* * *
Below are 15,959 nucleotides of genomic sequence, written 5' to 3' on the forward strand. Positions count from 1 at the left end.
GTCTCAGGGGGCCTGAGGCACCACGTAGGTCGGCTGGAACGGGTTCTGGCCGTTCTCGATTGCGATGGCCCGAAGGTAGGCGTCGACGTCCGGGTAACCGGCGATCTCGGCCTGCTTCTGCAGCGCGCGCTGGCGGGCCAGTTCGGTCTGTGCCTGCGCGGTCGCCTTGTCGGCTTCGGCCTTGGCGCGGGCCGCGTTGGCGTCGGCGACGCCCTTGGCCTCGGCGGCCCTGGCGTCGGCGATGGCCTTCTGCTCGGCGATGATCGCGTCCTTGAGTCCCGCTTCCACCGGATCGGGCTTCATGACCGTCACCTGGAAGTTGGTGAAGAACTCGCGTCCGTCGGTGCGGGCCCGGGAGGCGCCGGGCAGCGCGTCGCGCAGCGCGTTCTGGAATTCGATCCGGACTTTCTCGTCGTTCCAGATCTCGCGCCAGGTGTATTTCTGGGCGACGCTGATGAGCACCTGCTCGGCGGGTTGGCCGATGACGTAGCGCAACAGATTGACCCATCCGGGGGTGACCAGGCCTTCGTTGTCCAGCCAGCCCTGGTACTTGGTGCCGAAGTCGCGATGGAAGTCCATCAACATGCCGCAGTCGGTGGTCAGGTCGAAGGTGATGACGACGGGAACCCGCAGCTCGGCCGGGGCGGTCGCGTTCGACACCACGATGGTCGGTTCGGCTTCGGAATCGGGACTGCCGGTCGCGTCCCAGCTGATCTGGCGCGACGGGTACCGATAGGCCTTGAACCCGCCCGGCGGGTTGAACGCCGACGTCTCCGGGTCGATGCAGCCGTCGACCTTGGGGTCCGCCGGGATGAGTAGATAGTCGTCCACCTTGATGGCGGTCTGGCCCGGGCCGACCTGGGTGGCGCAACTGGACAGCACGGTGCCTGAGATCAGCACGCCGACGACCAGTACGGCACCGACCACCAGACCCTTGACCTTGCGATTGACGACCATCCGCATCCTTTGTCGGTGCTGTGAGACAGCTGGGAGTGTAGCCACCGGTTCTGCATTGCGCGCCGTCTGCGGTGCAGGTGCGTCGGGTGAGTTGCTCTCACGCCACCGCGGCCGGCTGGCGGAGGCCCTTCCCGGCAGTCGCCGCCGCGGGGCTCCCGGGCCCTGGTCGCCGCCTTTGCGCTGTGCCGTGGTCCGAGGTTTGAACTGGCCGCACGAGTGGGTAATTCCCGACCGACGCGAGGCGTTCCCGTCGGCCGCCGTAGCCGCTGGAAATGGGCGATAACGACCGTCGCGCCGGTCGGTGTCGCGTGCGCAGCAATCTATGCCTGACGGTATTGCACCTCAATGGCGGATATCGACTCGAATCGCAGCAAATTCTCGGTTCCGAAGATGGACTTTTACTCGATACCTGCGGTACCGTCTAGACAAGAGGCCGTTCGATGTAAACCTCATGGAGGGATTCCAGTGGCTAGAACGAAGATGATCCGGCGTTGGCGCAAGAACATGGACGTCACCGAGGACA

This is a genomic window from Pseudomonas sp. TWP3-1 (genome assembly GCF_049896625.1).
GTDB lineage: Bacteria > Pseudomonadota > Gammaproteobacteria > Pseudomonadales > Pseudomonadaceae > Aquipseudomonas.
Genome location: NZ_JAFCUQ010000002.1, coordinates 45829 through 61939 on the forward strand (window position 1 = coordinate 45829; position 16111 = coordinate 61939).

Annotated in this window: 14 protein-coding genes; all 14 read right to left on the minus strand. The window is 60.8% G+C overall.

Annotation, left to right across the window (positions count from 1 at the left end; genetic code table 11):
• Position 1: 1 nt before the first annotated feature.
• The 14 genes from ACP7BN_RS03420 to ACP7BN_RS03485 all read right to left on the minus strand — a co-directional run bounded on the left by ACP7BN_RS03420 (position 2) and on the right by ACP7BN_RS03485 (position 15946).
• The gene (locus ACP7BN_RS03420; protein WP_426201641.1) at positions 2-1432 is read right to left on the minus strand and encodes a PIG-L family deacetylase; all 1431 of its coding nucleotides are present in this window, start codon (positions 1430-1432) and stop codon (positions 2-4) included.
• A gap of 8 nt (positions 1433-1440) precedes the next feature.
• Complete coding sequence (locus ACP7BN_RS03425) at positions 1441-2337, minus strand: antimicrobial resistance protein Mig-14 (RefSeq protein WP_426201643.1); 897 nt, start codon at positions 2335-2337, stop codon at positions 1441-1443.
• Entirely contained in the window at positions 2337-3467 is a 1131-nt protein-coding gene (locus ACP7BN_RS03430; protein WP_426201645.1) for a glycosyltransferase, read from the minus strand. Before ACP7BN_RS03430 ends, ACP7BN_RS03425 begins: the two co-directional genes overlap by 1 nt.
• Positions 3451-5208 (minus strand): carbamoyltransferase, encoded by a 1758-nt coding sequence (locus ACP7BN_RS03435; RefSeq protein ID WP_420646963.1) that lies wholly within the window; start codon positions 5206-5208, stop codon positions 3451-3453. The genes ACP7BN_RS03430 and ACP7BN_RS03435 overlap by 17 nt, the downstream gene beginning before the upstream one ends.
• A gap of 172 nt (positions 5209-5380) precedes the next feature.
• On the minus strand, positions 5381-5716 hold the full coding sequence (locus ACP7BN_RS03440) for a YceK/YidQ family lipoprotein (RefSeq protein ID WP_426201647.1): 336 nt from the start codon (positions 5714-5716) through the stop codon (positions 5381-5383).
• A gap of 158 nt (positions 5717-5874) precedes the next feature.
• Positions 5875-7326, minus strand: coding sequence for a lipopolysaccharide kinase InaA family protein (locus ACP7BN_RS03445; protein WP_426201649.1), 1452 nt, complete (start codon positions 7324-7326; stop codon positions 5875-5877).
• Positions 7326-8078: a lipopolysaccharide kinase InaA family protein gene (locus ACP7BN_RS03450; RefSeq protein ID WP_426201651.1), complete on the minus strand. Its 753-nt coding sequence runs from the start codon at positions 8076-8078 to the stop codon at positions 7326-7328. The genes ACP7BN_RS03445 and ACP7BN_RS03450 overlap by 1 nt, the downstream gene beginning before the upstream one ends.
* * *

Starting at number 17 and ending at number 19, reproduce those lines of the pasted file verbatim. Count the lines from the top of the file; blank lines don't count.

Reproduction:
• A gap of 158 nt (positions 5717-5874) precedes the next feature.
• Positions 5875-7326, minus strand: coding sequence for a lipopolysaccharide kinase InaA family protein (locus ACP7BN_RS03445; protein WP_426201649.1), 1452 nt, complete (start codon positions 7324-7326; stop codon positions 5875-5877).
• Positions 7326-8078: a lipopolysaccharide kinase InaA family protein gene (locus ACP7BN_RS03450; RefSeq protein ID WP_426201651.1), complete on the minus strand. Its 753-nt coding sequence runs from the start codon at positions 8076-8078 to the stop codon at positions 7326-7328. The genes ACP7BN_RS03445 and ACP7BN_RS03450 overlap by 1 nt, the downstream gene beginning before the upstream one ends.